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~The Barn~

A Picture Story
. Well, after months of looking for the perfect pole barn package (one that was big enough and one we could afford) we began the task of building it ourselves!! Neither of us have EVER done such a thing before...... this could be dangerous! Here is a picture of how it all started. Our friend Len came in a leveled the ground for us. He and his wife Nan have a landscaping company, so he took the topsoil and gave us fill. A good exchange! Next we used strings to make the outline of the building. We then rented this massive two man earth auger! WAY too big for the two of us with the extension on it. Luckily John stopped over one day and he and Larry were able to finish the holes. This picture shows the holes dug and just starting to put the pole up. Then once the upright where in place ( and level) we had to nail the header on. It is very important at this step to make sure the building is square! Here is a picture of how WE did it! The truck was much more stable than a ladder!The next step was to nail the purlins on. Then put up the trusses. Even though we had ten feet sides we set all the trusses by hand.
Jesse showing me what a hammer is!!Amanda helping Jesse on top of the barn!

A Slow Start

Great Roof! We ended up getting our hay (850 bales) before the barn was even close to being finished. Since the roof wasn't on and not the next step, we put tarps up. With a good strong wind the tarps kept blowing off so Larry finally nail it down with 2X4s! The back of the barn was suppose to be the green metal but we opted to do it in hardwood. We figured that the horses would only dent and poop on the wall causing it to deteriorate prematurely. We got the wood from a local mill. For a truck load of assorted sizes it was only $78.00. We ended up going back later for another load. On the day I started on the back it began to downpour. Here you can see how I pulled the tarp out, continued to work and stay dry!

Not much difference between this picture and the one above only a different SEASON! We really needed to start hustling, winter in Michigan can come as early as November!

Voila!! The back is done and so is part of the roof. We had decided that the horses would stay back here in the winter a long time before this. So now we need to start adding on, but we weren't sure how much. We finally decided taking the back out 12' would be enough. After another pole planting we were ready to put up purlins.

This will be divided into three walk out areas for the winter only. Two of the areas are 8'x 12', and the other is 16'x 12'. The smaller areas are intended for only one or two horses. In the larger area there will three to four horses. Each walk-in has it's own turn out area to equalize the competition for food. The walk-ins are divide by 12'x something hardwood planks.Even though you see the green metal exterior, the interior is all planked hardwood, this makes the stalls warmer and less likely to be damaged by the horses. This is the back before it was all done. There is only one doorway for the "kids" to come in and out. This door can also be shut to keep them out if needed. Larry ran electricity through out the whole barn. There are outlets in each walk in and flood lights, too. There are still going to be outdoor flood lights on each corner on the back. Plus a mercury vapor light over the sliding door. It gets very dark early in the winter here.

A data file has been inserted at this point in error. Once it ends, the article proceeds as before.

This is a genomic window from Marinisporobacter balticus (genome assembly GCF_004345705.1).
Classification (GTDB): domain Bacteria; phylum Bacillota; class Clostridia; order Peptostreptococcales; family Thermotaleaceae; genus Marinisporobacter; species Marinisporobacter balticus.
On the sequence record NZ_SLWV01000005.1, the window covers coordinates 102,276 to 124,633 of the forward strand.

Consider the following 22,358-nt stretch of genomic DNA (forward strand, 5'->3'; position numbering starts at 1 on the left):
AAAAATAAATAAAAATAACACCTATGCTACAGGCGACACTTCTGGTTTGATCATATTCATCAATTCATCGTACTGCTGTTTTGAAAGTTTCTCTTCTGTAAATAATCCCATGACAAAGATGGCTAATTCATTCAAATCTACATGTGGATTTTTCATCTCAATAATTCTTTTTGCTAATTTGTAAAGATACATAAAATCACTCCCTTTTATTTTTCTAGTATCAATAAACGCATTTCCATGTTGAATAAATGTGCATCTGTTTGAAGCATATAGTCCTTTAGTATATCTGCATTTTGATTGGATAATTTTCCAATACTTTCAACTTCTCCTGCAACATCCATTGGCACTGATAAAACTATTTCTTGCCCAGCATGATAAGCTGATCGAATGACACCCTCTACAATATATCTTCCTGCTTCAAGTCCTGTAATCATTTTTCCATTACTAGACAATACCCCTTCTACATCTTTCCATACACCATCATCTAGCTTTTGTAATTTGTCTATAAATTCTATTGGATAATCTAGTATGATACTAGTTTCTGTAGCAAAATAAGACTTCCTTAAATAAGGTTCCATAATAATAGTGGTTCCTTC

The entire back is done with wood like this, it make it look a wee bit like a traditional barn, plus it is sturdier and, again, warmer than just the metal paneling.
Here are two other pictures that show the wood dividers between the walk outs. .

We still have a lot more to do on the barn. But now that I have a digital camera I will take some summer pictures that show the finished barn!
HEY! Here are the pictures! There was a slight change of plans. We ended up putting the door on the east end of the barn instead of the south side. You can see where we were going to put the door in the earlier pictures. John had told us when we started to put the poles ten feet apart at one end in case we changed our minds and wanted a wider door. Once the poles were cemented into the ground there would be no way of changing the size of the opening. So we followed his advice and made a ten foot opening then covered it with purlins. When we did decide to have the bigger door, there was no problem in pulling down the purlins to expose the opening for a ten by ten door. But there was a small problem, the original package had material for an eight by ten sliding door not a ten by ten. Fortunately since we used wood on the back instead of the panelling we had plenty left to make the larger door. As a matter of fact we still have paneling left! The larger door is also a much more practical size for farm use...

You can also see our chicken coop in the picture below.The wood is the same as the barn. We figured the coop cost us around $50.00 to make.
And Sandy, our 33 year old horse (she thinks I am there to feed her!)
Here is a drawing of the building in case you wanted to know the dimensions..

BIG THANKS go to Jesse, Amanda and my brother John for all their help. I know we would have never gotten this far with out them, thank you!

Please leave a comment in our Guest book. We would love to see your site if you would leave the address!

And a huge congrats to my friends Jesse and Amanda on their marriage!! CONGRADULATIONS!!!! AND BEST WISHES!!!!

Comming Soon!! The Photo Gallery!

Well, it is here, not the greatest yet, still under construction Click here

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